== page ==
ICANN's General Counsel and Senior Counsel have claimed that ICANN has in place procedures for independent review, and has designated an Independent Review Provider. But they have failed to take any of the specific actions required by the Bylaws, including posting my request and referring it to the (purported) IRP. They have also failed to responsd to any of my repeated, specific, requests under the transparency Bylaws for documents, records and information related to their claims to have implemented the Bylaws:
ICANN's Senior Counsel claimed to me more than six months ago that there exists an agreement or agreements between ICANN and the purported IRP, and promised to provide me with that agreement or agreements. I still have not received it.
The Board of Directors still has not held any publicly-disclosed discussion or taken any publicly-disclosed action on my request for a stay pending Independent Review.
My requests for Independent Review and stay remain pending. If there has been any discussion or action at all on my requests, it has been in secret, despite my specific requests for the "maximum extent feasible" of notice and opportunity to observe or audit any such meetings, and for copies of any related documents or records.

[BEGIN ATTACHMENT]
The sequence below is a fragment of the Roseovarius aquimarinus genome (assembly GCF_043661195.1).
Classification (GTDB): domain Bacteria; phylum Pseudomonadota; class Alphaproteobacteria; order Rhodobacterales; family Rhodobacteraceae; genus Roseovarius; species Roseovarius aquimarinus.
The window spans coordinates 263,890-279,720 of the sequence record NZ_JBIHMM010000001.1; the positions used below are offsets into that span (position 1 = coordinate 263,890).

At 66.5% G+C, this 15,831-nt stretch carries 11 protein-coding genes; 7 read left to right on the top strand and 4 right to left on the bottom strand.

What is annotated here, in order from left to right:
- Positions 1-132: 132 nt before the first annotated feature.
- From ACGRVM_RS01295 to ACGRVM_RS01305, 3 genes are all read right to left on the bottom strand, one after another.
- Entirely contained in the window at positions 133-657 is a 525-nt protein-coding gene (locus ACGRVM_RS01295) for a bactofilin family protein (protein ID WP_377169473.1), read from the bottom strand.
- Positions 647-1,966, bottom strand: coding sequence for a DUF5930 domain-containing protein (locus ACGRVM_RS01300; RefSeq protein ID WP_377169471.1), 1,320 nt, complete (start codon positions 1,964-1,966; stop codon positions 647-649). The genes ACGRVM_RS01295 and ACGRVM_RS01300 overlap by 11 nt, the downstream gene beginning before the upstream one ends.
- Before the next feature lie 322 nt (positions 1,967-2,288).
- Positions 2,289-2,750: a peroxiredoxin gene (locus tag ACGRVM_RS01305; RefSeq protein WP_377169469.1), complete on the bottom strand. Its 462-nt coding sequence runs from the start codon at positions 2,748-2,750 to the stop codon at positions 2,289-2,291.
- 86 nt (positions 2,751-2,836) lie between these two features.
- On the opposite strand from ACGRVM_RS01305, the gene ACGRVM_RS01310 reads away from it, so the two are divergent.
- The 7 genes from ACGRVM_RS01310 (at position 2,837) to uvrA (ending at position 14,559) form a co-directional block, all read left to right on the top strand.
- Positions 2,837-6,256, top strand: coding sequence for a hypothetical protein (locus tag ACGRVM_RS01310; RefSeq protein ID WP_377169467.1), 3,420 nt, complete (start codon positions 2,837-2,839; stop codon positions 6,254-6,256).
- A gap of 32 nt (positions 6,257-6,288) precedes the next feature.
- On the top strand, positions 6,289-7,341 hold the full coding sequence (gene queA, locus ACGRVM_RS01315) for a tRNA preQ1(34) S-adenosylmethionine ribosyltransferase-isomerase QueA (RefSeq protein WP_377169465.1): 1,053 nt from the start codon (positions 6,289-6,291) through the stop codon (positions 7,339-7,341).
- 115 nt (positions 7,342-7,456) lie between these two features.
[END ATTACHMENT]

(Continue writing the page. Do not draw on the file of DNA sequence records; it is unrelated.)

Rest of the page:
In summary, ICANN has clearly violated the provisions of its Bylaws on transparency (particularly the "maximum extent feasible" clause) and accountability (including the Bylaws for the Ombudsman, Reconsideration, and Independent Review).
None of these issues is addressed in the One World Trust report. They need to be addressed by ICANN itself, and by those responsible for oversight of ICANN including the Secretary of State of California and the U.S. Department of Commerce.
-------------------- Edward Hasbrouck edward@xxxxxxxxxxxxx http://hasbrouck.org +1-415-824-0214